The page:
The woman burst into a long chorus of laughter that had nothing cheerful about it. "No need for me to weigh in? Do you have even the faintest idea of what you've done? If you'd been a successful mobster, at least, there's no doubt that we'd be respected now if nothing else, Marinella and I, instead of having everyone, even our relatives, turn their backs on us. And we're forced to live here, where nobody knows us, as if we were a couple of thieves or whores. You son of a bitch."
Son of a bitch. How little it takes to become a son of a bitch.
"Anyway, I wanted to know how you were doing. And I wanted to talk to Marinella."
Sonia lashed out angrily. "Forget it. Just forget it. She doesn't want to talk to you, and it's my duty to protect her from you. She's only fifteen, and you've already destroyed her social life. Stop trying to get in touch with her. She has a different cell phone number now."
Lojacono pounded the desktop hard with his hand, making pens and paper clips jump into the air. "Goddamn it to hell, she's my daughter! And I haven't heard the sound of her voice in ten months! No judge on earth can tell a father he has to be dead to his daughter!"
Sonia's voice turned as chilly as a knife blade. "Well, you should have thought before handing information over to the Mafia, without taking so much as a penny in exchange. You're a turd, and if some poor girl has a turd for a father, no one can force her to pay the price for the rest of her life. Just send us the money and leave us be."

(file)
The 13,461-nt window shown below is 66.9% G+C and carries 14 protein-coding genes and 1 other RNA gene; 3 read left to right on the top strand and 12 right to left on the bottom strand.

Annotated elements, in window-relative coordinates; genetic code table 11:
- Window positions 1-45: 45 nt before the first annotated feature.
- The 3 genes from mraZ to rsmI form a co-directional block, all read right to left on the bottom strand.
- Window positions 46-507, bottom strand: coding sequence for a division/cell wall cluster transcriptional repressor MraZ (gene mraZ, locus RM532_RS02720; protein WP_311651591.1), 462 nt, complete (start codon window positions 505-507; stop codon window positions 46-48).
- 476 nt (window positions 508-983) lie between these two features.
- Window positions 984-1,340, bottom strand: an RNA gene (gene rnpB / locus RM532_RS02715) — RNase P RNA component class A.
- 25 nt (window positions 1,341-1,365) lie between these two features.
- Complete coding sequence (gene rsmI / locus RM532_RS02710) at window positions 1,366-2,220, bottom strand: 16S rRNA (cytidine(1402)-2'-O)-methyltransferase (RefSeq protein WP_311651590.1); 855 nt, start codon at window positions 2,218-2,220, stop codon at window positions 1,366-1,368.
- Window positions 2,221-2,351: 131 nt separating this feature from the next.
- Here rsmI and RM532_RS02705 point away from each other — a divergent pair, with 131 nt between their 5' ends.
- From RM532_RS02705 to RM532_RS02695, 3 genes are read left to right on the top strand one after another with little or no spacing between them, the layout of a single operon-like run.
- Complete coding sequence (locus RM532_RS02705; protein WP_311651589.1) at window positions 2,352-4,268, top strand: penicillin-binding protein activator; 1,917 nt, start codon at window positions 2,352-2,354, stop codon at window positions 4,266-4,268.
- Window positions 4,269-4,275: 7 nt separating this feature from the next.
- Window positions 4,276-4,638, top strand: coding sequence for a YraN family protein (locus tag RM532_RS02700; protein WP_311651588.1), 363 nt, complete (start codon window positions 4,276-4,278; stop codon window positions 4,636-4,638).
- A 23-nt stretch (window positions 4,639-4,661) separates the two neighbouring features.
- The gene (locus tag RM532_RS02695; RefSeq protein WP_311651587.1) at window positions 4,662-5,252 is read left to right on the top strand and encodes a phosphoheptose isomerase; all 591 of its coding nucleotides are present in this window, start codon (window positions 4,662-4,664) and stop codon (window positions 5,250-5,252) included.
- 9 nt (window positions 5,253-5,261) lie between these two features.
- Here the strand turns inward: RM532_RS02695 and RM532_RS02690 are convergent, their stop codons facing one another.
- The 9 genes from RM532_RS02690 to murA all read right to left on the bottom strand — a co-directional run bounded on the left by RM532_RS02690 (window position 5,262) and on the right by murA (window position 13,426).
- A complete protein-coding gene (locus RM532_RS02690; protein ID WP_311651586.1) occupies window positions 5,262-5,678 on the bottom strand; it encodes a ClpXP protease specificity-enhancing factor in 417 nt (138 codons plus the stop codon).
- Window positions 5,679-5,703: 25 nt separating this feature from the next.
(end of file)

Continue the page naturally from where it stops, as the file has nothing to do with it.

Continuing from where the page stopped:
Lojacono found himself muttering incoherent words into the silent receiver, and when an embarrassed Giuffrè came back into the room, he stood up abruptly and went outside.
He'd known him: Alfonso Di Fede. They'd even attended school together, a couple of grades in elementary school, before Alfonso started herding sheep like the rest of his family. Lojacono remembered him as an oversized, silent, fierce-eyed boy. He never cracked a book, well aware of what fate had in store for him, evidently.
Of course, he'd followed the man's career from a distance, so similar to so many others: the most ferocious and loyal get promoted, ratcheting upward rank by rank—the same as it is in the police, come to think of it. Arrested and released a couple of times, only to vanish into the fields between Gela and Canicatti, another courier with his sleeves rolled up, busily delivering messages and, when so ordered, death.